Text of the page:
From KMW: If you’ve ever written a story that falls into the broad genre of speculative fiction (fantasy, science fiction, and all their many many subgenres), then you may have faced one of the main challenges of the genre: creating a magic system.
A magic system can be anything from a thoroughly elaborate high concept plot-driver such as in Brandon Sanderson’s fantasy novels, or it can be just a simple tweak on reality as in time-travel stories. Either way, the two most important guidelines for a well-executed magic system are:
- The rules must remain consistent throughout the story.
- The magic system must enhance the plot rather than detract from it.
That’s why I’m pleased to bring you a post from C.R. Rowenson, author of The Magic System Blueprint, in which he discusses key points for integrating your existing magic system with your plot structure.
What’s up, storyteller? Are you ready to talk about your story’s magic system? Because it’s time to talk about magic!
Crafting a quality magic system that connects well with your story is tricky business. On the one hand, much like writing in general, there’s no wrong way to go about this. That also means there’s no one right way either. Some people can start with nothing, reach deep into the yawning cosmos of creativity, and craft a complete magic system right from the start. You might not work that way. You might need to start with characters or the setting or the plot itself.
So if you’ve been struggling with your magic system, you might just be looking in the wrong places. Stop breaking open random proverbial stones looking for that one gorgeous geode. Let’s get grimy, and talk through how you can mine your outline and your story’s structure for those magic-system gems you’ve been looking for.
The 2 Things You Need to Create Your Story’s Magic System
Before you go tearing off with your literary pickaxe, we need to make sure you’ve got what you need to be successful here. Just charging in, swinging wildly, is a good way to end up with a pile of rubble.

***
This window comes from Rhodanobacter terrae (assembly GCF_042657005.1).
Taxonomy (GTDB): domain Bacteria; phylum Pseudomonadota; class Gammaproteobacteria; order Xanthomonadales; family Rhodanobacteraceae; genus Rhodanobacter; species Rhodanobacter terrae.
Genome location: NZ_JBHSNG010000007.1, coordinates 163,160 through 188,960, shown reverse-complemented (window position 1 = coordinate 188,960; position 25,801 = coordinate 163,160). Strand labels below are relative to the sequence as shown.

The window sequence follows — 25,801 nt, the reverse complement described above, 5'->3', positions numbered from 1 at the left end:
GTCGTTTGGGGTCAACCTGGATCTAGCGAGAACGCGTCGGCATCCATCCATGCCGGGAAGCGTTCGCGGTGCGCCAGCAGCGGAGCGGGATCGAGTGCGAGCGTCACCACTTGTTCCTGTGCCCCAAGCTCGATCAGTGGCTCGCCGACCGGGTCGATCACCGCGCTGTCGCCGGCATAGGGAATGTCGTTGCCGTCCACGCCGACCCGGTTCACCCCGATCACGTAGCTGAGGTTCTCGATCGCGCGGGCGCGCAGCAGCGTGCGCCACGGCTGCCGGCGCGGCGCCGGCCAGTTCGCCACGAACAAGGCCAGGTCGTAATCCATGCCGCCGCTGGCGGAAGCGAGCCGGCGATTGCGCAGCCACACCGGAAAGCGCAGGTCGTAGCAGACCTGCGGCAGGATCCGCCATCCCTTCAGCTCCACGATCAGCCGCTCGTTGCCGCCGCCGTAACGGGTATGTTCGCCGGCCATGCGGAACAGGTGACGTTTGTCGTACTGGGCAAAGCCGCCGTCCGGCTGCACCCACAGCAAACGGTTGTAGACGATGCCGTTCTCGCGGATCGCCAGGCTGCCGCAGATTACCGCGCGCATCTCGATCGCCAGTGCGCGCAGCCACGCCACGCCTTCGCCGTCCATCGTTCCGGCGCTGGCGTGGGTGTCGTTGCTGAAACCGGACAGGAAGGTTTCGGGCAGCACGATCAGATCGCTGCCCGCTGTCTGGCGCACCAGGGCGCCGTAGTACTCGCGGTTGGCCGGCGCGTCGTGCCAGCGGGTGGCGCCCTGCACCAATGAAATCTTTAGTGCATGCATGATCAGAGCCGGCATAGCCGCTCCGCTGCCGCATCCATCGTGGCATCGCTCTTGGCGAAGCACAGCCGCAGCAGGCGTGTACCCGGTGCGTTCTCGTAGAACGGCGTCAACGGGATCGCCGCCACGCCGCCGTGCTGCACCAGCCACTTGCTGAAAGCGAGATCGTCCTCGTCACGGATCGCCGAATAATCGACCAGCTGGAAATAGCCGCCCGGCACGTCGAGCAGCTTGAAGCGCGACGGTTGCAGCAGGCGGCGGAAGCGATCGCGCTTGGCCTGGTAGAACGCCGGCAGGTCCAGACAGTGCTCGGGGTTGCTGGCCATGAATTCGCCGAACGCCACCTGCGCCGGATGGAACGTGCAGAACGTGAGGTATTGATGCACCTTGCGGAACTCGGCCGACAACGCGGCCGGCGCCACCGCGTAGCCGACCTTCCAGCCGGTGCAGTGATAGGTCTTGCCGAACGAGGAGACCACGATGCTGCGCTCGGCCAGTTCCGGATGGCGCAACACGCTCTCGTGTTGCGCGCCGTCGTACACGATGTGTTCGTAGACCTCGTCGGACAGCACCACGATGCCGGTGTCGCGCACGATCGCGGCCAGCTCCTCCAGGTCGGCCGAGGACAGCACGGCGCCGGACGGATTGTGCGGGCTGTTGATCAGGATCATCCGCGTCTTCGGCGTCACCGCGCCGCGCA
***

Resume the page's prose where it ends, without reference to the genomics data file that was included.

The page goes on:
What do you need before you can start mining for your story’s magic system? It’s a pretty short list. You really just need two things:
1. A concept for your magic system.
2. A filled-in story structure.
1. The Magic System Concept
The concept for your magic system doesn’t need to be anything crazy. You’re just looking for that central nugget, that core idea around which the rest of the system can form. When I talk about magic systems, I usually call this the Seed Crystal for your magic system. You can also think of it as the north star, the elevator pitch, or the central theme.
Concepts range from simple ideas like “elemental magic on a spaceship” to complex ones like “a crew of thieves using metal-based magic to overthrow a god-emperor.” The exact wording doesn’t matter, you just need to know what your magic is going to be about.
2. The Outline/Story Structure
You’re here right now, so I’m assuming you’re quite familiar with outlines and story structure at this point. If not, you may need to put this mining effort on pause while you read through some of the post series or books on this website.
This doesn’t mean you need a full beat-by-beat outline. You don’t even need things planned to a chapter level! As long as you know what you want happening at the major points in your story, then this mining operation is open for business… almost.
4 Fast Tips for Expanding Your Your Story’s Magic System
This process helps you find all those little gems and shiny bits you can add into your magic system to make it more interesting and awesome. That can come in a variety of forms, depending on how far along you are with the development of your magic system and your story.
While you’re working through this, try to do, or at least allow for, the following:
1. Create New Things
Add rules and limitations to your story’s magic system. Find new magical effects the magic can generate. Add characters and locations to better address what you’re building.
2. Strengthen What’s Already There
Amplify the emotion and tension in the story. Reinforce the core concept of the magic system. Link concepts and events together with logic and patterns.
3. Add Specifics
Turn generic plot points into fully formed events. Dive into the minutiae of your magic limitations. Define exactly how powerful a magic effect can be. Note exactly what a character does with the magic and how they use it in a specific situation.
4. Allow for Conflicting Ideas
The fastest way to stop the flow of ideas is to focus on finding the “right” idea. Let the ideas pour out. Don’t worry if they make little sense and don’t fit together right now; you patch that together with later drafts. And remember, you don’t (and probably shouldn’t) use all the ideas you come up with here.